PART II August 7th 2007
PART I August 3rd 2007
Lessons from Phil Ivey
Getting Started in Pot-Limit Omaha
October 5th 2007
To the uninitiated, the only discernible difference between a game of Omaha and a game of
Hold 'em is that players start each hand with four cards instead of two. But what a difference those two extra cards can make throughout the course of a hand.
In Hold 'em, your two cards represent one of 169 possible hands. In Omaha, where you must use two of your four starting cards to make your hand, you're essentially being dealt six different
Hold 'em hands. But don't let the seemingly endless hand combinations frighten you away from Pot-Limit Omaha because it’s one of the most entertaining forms of poker you can play.
If you're new to the game, I've got three important concepts that will help you lay a solid foundation for improving your game.
Play Dominating Hands
The basic idea of PLO is to play hands that have your opponent dominated if you both hit. The advantage of any A-X flush draw means that when you make your flush, it's the best possible hand you can have, unless the board pairs and brings full house possibilities. This becomes especially important at lower limits because most players will pay off big bets with a lower flush. If you face a large bet or re-raise when you make a low flush or the board pairs, it's usually wise to let it go and wait for a better spot.
Know the Value of Your Starting Hands
Generally, the best starting hand in Pot-Limit Omaha is A-A-K-K double-suited. You hold both a pair of aces and a pair of kings, and being double suited means that you also have two flush possibilities in your hand. As-Ks-Ah-Kh has more value in PLO than a rainbow A-A-K-K because of those potential flushes.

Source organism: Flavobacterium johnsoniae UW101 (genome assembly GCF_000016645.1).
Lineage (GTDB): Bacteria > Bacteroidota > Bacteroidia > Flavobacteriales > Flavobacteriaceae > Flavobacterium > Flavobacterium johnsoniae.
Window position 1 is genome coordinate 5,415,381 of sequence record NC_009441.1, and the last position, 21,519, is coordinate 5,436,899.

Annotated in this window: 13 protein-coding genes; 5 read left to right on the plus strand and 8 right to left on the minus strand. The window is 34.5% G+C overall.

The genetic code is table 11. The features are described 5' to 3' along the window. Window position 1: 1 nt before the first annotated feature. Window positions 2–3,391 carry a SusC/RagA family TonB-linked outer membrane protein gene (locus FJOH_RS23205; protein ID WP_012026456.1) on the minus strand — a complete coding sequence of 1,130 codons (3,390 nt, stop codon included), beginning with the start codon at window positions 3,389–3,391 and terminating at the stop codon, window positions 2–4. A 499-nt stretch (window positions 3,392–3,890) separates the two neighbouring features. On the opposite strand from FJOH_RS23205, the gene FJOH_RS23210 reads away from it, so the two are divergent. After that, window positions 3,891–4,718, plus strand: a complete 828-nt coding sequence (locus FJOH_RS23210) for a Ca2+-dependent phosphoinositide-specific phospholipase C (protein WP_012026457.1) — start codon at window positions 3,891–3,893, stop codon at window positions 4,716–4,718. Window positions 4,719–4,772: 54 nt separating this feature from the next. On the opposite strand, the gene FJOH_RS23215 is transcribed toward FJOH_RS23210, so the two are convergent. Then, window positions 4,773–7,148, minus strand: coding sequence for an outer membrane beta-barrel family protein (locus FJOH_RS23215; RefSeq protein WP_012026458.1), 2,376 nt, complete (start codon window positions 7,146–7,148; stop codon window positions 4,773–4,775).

Hands that are double-suited and hold four to a straight also rank high in value. For example, Qc-Jc-10d-9d runs fairly close to A-A-K-K. When you play a hand with four to a straight you're not looking to make one pair, but instead, looking for a board with strong drawing value. A good flop for this hand would be 10-9-3 rainbow − you hold both a made hand (top two pair) and a draw to the nuts (an open-ended straight draw).
Generally, you should tread carefully with hands like Ad-Ks-Qc-Jh. At first glance, this hand looks appealing, but the lack of flush draws lessens its value. While you hold the top straight on a flop of Js-10s-9h, you could easily be up against someone with the same straight and a spade flush draw. You’re in especially bad shape against a hand like Kc-Qs-9s-9h.
You should also stay away from hands with only one pair and little else. Hands like 8-8-J-3 have very little value, even if they are double-suited because you are too easily dominated if you make your flush.
Don’t Overplay Aces
Beginning players make this mistake more than any other in PLO. While Aces are a strong starting hand, too many players are unable to lay them down when the situation demands it. This is especially true for players moving into PLO from No-Limit Hold ‘em, where Aces are worth much more before the flop. Don’t be the player who blindly pushes their chips into the middle with two Aces hoping that they simply “hold up.”
The main rationale for raising or re-raising with a hand that contains two Aces is that if you and your opponent both hit your hands, you will have hit yours harder. You figure to get all-in where you are a major favorite over your opponent, either with a higher set, a higher flush, or a higher straight.
It’s also important to remember that if the flop doesn't improve your hand, it will very likely help your opponent. I don’t recommend playing a big pot with one pair − even if they are Aces − in PLO.
Because Pot-Limit Omaha is such a multi-layered game, it's important to realize that most of the action is going to happen after the flop. With four cards in your hand, you’ll have many more opportunities to draw to winning hands than you do in Hold ‘em. Of course, your opponents also have many more chances to outdraw you, which is why understanding the value of different hands before the flop is so important.
By developing a solid understanding of the basics of PLO, you'll give yourself a strong platform on which to build your game.